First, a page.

Tokyo 2020

Protest in Tokyo against proposed Olympic stadium

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Holding red balloons and waving placards saying “We want a compact and economical Olympics” and “Reverse the 2020 Tokyo Olympics,” about 500 protestors marched around Tokyo’s National stadium on Saturday, the AP reports.

56 years after it was built for the 1960 Tokyo Summer Olympics, the current 48,000-seat stadium is scheduled to be demolished this month. In its place a 80,000-seat facility with a retractable roof and a bold futuristic look–some have compared it to a bike helmet–will be built to serve as the centerpiece of the 2020 Games.

Criticism against the size and scale of the stadium has already had an effect. Last November, Japan’s Sport Council agreed to reduce the building’s size by 25 percent and cut construction costs from $3 billion to $1.8 billion.

However, opponents of the Zaha Hadid-designed building are still urging the government to renovate the current facility. They worry, Architectural Record reports, that the new design will upset the balance of tranquil green spaces and athletic facilities currently at the site.

After the 2020 Games the venue is envisioned as a site for rock concerts, another point of contention. Critics believe the space won’t be used frequently enough to justify its operation and maintenance costs.

Construction begins on Rio’s second largest Olympic cluster


Ex-Canadian Olympic Committee president sorry for behavior, quits law firm

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MONTREAL (AP) — Former Canadian Olympic Committee President Marcel Aubut has apologized for his behavior amid allegations he sexually harassed several women.

He said in a statement Friday he has been “living in turmoil,” offering “unreserved apologies” from the “bottom of my heart” to all who have been hurt by his conduct. The 67-year-old Aubut adds he is leaving his BCF law firm and seeking counseling.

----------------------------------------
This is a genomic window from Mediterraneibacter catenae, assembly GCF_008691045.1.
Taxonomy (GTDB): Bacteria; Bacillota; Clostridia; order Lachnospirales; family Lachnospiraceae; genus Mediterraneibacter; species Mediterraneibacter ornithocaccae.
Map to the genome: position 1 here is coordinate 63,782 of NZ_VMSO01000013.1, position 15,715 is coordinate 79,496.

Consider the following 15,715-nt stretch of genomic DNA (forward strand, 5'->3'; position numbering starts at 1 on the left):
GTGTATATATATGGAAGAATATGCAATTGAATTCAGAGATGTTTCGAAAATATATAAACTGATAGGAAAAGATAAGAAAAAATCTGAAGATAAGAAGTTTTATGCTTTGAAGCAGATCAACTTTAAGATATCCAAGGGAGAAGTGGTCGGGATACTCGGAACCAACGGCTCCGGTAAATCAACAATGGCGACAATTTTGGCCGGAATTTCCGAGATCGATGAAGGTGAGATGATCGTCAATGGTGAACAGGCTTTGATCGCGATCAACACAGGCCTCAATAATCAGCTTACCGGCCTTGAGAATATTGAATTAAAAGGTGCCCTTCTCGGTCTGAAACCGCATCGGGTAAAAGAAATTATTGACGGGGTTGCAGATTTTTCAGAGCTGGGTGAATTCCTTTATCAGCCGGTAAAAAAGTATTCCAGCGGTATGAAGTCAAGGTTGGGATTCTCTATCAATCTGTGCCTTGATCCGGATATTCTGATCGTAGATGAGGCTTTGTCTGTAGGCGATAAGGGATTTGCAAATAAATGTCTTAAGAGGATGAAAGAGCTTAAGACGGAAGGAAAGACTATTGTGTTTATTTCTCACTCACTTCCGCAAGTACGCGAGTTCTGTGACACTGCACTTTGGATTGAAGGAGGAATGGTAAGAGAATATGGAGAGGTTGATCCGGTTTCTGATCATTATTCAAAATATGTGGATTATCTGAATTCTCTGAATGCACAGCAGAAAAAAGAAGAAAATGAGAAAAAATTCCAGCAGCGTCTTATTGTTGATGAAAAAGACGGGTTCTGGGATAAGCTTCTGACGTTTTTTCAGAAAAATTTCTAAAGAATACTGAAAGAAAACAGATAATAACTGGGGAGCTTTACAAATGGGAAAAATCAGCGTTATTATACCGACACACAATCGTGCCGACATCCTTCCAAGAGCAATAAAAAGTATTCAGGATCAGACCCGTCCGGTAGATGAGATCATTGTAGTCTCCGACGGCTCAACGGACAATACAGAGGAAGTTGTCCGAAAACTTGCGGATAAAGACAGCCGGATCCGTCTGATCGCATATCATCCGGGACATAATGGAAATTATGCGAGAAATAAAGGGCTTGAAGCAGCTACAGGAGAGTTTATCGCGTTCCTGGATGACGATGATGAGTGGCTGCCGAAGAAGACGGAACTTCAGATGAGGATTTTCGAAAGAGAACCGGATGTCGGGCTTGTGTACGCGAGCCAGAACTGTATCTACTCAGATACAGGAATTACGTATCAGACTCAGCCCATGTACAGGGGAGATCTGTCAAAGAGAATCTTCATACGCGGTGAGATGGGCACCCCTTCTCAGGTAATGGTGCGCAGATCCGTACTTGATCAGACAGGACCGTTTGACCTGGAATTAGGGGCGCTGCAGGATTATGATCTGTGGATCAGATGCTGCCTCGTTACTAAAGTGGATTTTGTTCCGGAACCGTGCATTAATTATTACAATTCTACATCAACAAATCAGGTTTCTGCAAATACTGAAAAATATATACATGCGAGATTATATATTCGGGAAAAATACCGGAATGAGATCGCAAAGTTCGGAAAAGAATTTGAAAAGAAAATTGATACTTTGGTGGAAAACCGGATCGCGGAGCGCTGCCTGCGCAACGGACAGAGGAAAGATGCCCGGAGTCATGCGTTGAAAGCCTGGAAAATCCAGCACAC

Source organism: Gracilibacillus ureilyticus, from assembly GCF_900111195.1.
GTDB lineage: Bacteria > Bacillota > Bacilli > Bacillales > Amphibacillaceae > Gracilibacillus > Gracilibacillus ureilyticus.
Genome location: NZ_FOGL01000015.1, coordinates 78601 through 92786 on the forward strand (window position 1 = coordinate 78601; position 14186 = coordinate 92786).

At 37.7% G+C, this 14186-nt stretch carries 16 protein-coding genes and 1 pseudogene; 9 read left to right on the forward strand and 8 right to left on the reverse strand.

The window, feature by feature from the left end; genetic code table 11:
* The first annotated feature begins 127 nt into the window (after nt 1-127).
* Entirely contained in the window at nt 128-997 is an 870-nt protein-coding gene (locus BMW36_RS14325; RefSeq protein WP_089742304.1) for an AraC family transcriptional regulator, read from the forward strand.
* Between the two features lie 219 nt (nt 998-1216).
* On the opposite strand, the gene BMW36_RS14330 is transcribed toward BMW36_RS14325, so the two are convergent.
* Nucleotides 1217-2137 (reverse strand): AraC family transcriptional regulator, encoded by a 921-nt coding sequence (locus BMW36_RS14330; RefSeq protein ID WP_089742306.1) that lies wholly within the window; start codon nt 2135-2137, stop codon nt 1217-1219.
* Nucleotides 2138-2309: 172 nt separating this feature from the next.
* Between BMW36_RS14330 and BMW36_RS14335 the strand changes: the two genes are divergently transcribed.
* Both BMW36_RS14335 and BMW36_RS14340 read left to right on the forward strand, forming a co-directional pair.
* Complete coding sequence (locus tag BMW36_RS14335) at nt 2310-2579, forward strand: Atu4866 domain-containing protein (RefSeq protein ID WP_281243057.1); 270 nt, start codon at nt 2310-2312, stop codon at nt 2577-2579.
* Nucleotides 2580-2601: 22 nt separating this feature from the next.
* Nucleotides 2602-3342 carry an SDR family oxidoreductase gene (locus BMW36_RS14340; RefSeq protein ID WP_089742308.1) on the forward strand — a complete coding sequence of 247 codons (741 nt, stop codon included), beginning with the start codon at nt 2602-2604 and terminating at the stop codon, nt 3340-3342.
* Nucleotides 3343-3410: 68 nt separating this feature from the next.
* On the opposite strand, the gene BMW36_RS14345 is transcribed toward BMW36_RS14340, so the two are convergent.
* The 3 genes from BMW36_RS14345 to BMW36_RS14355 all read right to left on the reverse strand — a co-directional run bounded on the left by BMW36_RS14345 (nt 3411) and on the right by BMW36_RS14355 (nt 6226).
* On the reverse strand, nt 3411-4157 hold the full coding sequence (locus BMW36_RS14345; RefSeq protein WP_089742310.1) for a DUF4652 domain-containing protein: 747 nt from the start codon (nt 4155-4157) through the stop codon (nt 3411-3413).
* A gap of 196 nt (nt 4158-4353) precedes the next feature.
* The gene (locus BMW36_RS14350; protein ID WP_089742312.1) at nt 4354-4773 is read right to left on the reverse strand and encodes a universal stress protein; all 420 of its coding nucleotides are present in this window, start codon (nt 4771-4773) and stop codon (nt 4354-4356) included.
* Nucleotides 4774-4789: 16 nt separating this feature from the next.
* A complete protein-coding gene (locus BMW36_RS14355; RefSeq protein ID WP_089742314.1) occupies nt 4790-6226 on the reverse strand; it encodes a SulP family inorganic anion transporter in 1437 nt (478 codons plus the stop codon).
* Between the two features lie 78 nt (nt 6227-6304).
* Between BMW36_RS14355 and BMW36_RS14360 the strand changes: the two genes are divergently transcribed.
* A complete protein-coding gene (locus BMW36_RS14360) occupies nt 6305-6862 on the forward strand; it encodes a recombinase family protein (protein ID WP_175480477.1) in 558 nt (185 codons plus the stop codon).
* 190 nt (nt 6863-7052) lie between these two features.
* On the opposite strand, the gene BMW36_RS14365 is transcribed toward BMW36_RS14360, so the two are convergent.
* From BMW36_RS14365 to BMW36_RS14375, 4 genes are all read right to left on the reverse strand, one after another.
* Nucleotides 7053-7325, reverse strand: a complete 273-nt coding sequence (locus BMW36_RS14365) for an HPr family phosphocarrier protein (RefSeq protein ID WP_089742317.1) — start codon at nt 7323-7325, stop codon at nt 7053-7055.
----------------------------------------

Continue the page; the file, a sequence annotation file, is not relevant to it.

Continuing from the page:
Aubut resigned as Canadian Olympic Committee president last weekend after women accused him of sexual comments and unwanted touching. Interim president Tricia Smith has said the organization’s board was not aware of “any specific interactions that would be construed as harassment.”

Aubut was CEO of the NHL’s Quebec Nordiques until the team moved to Colorado in 1995. He was inducted into Canada’s Sports Hall of Fame in 1999.

MORE: Canada sets Rio 2016 medals goal

Magnificent Seven reunion in the works

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Magnificent Seven teammates had a message for team captain Amanda Borden after they won gold at the Atlanta 1996 Olympics.

“You have to get us back together,” Borden remembered in a phone interview Friday.

Reunions have been rare in the last 15 years, but Borden said she’s been in contact with all of her teammates to arrange at least one get-together in 2016 to mark the 20-year anniversary of their Olympic triumph.

“It’s easier said than done,” said Borden, who owns two Phoenix-area gyms with her husband and has three children. “I know every one of us really wants to make it happen. We are definitely doing it. It’s just a matter of if all of us can be there.”

It may happen in Atlanta. It may be at a USA Gymnastics event, such as the Olympic trials in San Jose, Calif., in July. It may be somewhere less visible, such as a warm beach.

It probably won’t happen in Rio de Janeiro, because it’s hard to coordinate the schedules of all seven women for an event abroad, even though some will be at the Olympics anyway.

Borden and Kerri Strug said they don’t remember all seven members of the team being together since 2008, the year the Magnificent Seven shared a stage for a U.S. Olympic Hall of Fame induction (photo here).

“[Borden] has put out the feelers; it seems like we’re on board,” Strug said while in New York last month for an Epson “Swimming in Ink” event with U.S. synchronized swimmers. “Do we want to do a cruise or take a vacation?”

The other Magnificent Seven team members were Amy Chow, Dominique Dawes, Shannon MillerDominique Moceanu and Jaycie Phelps.

MORE GYMNASTICS: Shannon Miller recalls 1996 Olympic podium thoughts in book excerpt